During the day the 8 & up is busier, night below. ARINC is pretty good about changing bands to maintain good S/N, so unless a feed Rx is in a skip zone the signals are strong if they are in use. The NAT-E coming out of the Azores is pretty good at night, as is the CWP feed. It's really a matter of listening comfort and patience, some of the feeds use higher gain and AGC than is required, IMO, because as I said before, when a band is in use the signals are pretty strong, so listening to hours of high amplitude static between transmissions is not the kind of thing I personally prefer unless contesting.
The new USAF feed has been getting some big spikes in listening traffic, doubtless folks trying to decode the meaning behind the cryptic transmissions and EAM's. To me that is about as interesting as listening to a numbers station, but the equipment he is using is excellent and the quality pretty good.
My own feed, CAR-A 6557/5550, is pretty much manned and tweaked around the clock. I use two R-390's coupled in diversity mode feeding a CV-157 converter, meaning I am always receiving two frequencies at once (the primary and back-up in use at any given time among seven or eight frequencies from 2.887 up to 17.907), so it's pretty much always busy with the Caribbean traffic in the New York FIR.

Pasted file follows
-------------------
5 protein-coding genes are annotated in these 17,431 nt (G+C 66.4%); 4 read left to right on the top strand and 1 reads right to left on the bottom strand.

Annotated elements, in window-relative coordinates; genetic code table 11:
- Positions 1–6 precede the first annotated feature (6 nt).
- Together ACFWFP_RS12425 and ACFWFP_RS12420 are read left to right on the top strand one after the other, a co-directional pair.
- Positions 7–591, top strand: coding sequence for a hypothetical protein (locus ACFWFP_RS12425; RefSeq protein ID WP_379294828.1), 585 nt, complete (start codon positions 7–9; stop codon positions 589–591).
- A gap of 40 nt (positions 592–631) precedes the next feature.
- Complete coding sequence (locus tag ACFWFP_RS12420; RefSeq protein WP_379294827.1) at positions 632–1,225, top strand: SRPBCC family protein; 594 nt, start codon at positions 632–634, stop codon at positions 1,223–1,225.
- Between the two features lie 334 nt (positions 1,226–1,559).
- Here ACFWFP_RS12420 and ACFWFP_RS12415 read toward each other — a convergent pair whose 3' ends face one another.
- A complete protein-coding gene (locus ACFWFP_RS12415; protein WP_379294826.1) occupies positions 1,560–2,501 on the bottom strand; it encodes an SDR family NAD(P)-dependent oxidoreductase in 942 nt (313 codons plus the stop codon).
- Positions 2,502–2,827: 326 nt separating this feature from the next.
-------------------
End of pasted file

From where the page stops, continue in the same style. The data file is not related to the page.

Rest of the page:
One easy way to find out current HF frequencies in use over the Atlantic is to tune in the KJFK ARINC VHF 129.9 feed, where aircraft transitioning from ZNY and ZBW high sectors on VHF check in with ARINC to make their initial position reports and receive HF frequency assignments, which occurs at about 250mi out to sea. That VHF feed is also multiplexed into my HF LDOC 6640/8933 feed (along with some other rarely used exotic VHF frequencies) for one-stop listening of frequency assignments, SelCal checks and phone patches.